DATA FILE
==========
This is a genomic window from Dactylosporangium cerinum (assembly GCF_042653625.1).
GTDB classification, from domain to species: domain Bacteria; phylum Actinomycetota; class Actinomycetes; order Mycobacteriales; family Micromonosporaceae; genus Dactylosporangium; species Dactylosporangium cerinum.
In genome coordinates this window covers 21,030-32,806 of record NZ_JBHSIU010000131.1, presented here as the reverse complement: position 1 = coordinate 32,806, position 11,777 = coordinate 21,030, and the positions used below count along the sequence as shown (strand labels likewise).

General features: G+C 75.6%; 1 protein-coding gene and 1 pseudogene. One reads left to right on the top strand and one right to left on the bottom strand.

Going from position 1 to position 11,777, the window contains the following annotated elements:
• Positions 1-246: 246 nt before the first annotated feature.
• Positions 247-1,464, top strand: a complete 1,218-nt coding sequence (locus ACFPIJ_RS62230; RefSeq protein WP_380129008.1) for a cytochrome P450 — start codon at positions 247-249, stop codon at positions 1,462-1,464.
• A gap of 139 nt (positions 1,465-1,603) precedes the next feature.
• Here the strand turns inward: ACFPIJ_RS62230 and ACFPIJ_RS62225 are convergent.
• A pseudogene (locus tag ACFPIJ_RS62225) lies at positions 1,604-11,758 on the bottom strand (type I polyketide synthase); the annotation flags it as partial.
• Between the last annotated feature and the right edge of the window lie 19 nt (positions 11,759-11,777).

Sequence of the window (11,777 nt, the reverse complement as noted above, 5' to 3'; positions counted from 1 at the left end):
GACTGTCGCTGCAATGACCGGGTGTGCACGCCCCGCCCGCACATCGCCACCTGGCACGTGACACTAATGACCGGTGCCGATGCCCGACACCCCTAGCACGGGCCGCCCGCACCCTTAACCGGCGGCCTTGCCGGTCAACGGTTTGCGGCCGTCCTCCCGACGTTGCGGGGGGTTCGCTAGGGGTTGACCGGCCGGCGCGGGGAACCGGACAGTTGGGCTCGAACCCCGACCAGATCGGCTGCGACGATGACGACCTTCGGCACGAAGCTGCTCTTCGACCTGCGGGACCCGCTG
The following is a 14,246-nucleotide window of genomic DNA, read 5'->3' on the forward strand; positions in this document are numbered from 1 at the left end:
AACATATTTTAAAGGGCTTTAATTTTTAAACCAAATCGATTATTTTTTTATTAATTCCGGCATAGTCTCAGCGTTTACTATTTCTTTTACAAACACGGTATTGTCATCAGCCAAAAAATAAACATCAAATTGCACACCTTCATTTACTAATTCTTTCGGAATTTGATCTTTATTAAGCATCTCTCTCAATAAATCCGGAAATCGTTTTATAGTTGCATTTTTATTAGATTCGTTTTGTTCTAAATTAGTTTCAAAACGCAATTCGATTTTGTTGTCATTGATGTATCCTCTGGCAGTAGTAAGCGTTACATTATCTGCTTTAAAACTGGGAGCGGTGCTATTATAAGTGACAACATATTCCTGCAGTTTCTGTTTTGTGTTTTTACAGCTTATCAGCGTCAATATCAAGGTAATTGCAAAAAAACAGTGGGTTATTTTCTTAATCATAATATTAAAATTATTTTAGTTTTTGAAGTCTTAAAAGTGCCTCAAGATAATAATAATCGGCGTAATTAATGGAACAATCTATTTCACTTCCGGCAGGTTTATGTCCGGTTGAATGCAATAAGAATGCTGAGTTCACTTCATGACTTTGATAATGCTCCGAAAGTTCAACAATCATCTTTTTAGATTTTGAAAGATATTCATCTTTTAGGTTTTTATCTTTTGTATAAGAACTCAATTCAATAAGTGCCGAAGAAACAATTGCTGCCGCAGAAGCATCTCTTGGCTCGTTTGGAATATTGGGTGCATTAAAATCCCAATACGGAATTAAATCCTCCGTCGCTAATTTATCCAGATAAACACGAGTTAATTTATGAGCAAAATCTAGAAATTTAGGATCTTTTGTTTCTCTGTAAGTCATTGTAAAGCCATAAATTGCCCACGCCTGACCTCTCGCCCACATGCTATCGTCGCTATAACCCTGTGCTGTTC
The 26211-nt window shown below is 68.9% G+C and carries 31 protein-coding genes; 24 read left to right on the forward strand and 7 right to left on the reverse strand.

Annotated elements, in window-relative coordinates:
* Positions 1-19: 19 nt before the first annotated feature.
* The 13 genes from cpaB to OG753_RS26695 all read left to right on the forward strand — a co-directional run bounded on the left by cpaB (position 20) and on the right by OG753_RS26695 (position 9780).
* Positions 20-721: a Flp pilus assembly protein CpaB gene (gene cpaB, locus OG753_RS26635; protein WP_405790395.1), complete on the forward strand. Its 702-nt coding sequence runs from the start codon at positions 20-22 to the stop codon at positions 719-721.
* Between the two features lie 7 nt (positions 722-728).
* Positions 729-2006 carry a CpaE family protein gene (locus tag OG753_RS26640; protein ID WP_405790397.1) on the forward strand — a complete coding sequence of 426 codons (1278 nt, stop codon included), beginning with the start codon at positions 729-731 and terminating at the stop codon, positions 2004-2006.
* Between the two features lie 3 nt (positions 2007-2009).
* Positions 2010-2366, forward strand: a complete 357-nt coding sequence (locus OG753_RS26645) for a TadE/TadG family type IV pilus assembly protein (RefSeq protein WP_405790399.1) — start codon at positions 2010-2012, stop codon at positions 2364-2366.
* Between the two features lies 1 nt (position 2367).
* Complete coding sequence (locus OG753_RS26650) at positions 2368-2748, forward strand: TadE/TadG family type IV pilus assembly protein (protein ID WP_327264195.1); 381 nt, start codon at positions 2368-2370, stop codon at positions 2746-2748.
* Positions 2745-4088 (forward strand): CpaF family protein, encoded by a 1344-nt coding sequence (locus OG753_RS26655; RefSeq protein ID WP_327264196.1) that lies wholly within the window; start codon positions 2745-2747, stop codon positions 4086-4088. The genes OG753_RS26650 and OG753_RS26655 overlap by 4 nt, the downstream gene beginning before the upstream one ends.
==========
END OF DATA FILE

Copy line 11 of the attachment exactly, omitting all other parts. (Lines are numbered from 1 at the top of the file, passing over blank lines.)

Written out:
• Between the last annotated feature and the right edge of the window lie 19 nt (positions 11,759-11,777).